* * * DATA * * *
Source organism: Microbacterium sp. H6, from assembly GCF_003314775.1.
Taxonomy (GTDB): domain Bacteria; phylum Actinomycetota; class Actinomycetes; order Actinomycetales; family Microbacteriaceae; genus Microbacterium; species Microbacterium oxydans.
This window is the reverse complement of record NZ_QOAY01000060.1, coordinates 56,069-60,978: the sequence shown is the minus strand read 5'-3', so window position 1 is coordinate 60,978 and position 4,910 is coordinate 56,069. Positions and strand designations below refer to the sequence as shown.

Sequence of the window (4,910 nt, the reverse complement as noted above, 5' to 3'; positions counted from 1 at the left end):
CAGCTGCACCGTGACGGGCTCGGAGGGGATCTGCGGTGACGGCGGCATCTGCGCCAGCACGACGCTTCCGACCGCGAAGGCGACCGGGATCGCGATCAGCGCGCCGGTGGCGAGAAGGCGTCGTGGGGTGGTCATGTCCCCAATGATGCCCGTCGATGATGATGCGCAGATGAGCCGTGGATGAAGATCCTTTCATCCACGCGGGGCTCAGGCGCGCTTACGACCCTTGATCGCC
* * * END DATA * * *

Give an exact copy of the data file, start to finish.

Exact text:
Source organism: Microbacterium sp. H6, from assembly GCF_003314775.1.
Taxonomy (GTDB): domain Bacteria; phylum Actinomycetota; class Actinomycetes; order Actinomycetales; family Microbacteriaceae; genus Microbacterium; species Microbacterium oxydans.
This window is the reverse complement of record NZ_QOAY01000060.1, coordinates 56,069-60,978: the sequence shown is the minus strand read 5'-3', so window position 1 is coordinate 60,978 and position 4,910 is coordinate 56,069. Positions and strand designations below refer to the sequence as shown.

Sequence of the window (4,910 nt, the reverse complement as noted above, 5' to 3'; positions counted from 1 at the left end):
CAGCTGCACCGTGACGGGCTCGGAGGGGATCTGCGGTGACGGCGGCATCTGCGCCAGCACGACGCTTCCGACCGCGAAGGCGACCGGGATCGCGATCAGCGCGCCGGTGGCGAGAAGGCGTCGTGGGGTGGTCATGTCCCCAATGATGCCCGTCGATGATGATGCGCAGATGAGCCGTGGATGAAGATCCTTTCATCCACGCGGGGCTCAGGCGCGCTTACGACCCTTGATCGCC